Buy prints of this week’s illustration at our shop, or contact David Wynne for the original!


A Coda to Episode 34

In Episode 34, we answered a question from a listener looking for textual evidence that Nightcrawler isn’t homophobic (we pointed them to Amazing X-Men #13, in which Nightcrawler and Northstar explicitly address that question). But Rachel also responded to the question from a somewhat different angle–and at considerably more length–on Tumblr; and we want to reproduce that answer here, as well, because it covers some ground we feel pretty strongly about:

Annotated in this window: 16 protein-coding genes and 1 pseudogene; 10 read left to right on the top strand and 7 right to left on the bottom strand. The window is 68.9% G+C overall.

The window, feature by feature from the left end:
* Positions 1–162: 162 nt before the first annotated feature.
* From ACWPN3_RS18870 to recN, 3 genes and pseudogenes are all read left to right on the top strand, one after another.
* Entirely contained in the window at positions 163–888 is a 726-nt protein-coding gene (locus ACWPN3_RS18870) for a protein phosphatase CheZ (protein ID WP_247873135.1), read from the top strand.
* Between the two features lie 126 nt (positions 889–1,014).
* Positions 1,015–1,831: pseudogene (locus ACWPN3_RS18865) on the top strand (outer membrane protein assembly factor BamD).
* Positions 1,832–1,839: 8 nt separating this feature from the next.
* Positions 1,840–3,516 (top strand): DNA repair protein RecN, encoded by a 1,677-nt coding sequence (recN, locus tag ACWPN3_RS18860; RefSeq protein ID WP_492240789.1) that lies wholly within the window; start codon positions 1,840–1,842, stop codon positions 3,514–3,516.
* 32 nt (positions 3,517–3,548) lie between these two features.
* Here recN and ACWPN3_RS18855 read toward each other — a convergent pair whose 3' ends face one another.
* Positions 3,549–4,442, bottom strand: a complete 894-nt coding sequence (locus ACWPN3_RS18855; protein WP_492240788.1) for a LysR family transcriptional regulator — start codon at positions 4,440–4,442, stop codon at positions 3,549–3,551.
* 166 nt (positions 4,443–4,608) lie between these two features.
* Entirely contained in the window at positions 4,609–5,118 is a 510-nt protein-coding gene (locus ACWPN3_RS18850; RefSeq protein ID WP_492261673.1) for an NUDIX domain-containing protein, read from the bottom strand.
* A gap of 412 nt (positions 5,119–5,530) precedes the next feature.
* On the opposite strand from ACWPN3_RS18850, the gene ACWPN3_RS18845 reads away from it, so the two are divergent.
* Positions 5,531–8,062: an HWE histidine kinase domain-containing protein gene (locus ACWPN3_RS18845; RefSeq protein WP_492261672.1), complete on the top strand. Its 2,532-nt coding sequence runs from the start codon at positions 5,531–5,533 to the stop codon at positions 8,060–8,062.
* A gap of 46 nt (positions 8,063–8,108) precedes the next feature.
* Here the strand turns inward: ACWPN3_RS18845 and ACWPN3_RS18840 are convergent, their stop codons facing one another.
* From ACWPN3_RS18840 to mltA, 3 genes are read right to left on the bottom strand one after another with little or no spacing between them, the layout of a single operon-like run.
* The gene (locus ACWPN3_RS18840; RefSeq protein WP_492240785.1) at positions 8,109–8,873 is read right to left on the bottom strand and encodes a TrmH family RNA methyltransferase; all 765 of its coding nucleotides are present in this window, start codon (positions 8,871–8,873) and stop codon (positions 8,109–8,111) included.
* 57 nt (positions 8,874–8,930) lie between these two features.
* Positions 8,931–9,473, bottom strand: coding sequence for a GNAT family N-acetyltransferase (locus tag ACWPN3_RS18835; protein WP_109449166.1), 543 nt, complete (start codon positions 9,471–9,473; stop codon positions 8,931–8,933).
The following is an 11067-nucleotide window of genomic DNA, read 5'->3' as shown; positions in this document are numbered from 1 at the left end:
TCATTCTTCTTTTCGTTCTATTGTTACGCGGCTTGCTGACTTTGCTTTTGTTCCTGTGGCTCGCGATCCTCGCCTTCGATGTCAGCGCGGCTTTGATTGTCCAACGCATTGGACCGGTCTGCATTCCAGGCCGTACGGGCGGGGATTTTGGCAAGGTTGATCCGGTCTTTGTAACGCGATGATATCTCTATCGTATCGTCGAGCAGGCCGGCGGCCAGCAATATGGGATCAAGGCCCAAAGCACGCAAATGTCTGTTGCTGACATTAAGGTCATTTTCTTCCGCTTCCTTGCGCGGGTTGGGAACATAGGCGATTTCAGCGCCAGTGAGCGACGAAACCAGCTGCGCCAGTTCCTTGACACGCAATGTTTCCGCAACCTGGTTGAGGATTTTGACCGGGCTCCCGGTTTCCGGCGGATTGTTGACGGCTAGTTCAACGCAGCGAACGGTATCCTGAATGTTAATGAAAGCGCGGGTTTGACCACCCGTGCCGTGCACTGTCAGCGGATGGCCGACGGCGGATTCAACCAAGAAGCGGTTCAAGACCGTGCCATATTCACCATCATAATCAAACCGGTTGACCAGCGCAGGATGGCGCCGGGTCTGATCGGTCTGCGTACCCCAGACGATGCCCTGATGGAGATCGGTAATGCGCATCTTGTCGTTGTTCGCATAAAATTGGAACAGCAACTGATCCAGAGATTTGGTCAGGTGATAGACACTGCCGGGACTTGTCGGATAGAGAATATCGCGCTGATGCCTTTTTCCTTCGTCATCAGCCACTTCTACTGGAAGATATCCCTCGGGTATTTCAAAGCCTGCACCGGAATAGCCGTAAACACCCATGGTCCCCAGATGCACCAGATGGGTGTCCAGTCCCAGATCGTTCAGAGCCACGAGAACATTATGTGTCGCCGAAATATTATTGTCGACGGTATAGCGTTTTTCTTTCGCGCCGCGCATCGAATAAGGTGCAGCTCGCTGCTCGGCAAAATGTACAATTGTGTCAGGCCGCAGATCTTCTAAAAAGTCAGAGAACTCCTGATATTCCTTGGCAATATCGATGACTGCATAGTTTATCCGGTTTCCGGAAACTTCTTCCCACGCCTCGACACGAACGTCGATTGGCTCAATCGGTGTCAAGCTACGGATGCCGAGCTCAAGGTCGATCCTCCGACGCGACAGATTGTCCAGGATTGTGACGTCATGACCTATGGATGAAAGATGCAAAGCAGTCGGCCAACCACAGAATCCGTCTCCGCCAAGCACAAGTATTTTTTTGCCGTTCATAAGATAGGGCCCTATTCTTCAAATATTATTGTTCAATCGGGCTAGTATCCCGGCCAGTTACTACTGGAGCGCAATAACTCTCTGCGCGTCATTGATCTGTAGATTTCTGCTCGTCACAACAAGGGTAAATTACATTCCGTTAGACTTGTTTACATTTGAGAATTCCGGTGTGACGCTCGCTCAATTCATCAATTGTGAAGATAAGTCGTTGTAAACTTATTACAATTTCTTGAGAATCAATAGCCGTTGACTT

Screen Shot 2014-12-08 at 12.08.58 PM

Dear Anonymous,

Miles and I addressed the textual evidence—which lands firmly on your side, by the way—in Episode 34, but I’d also like to take a moment to talk to your friend directly:

Dear Anonymous’s Friend,

You seem like someone who works hard to consider the cultural context and ethical implications of the media you consume. That’s really cool, and it’s something I try very hard to both practice—as a podcaster, as a critic, and as a consumer—and to encourage in our audience.

Here’s the thing, though, AF—this is not black-and-white, it never has been, and it never will be. It’s not a rigid objective rubric. It’s a deeply personaljudgment call. And when you attack your friend because they like a fictional character you find personally problematic, you are being an asshole.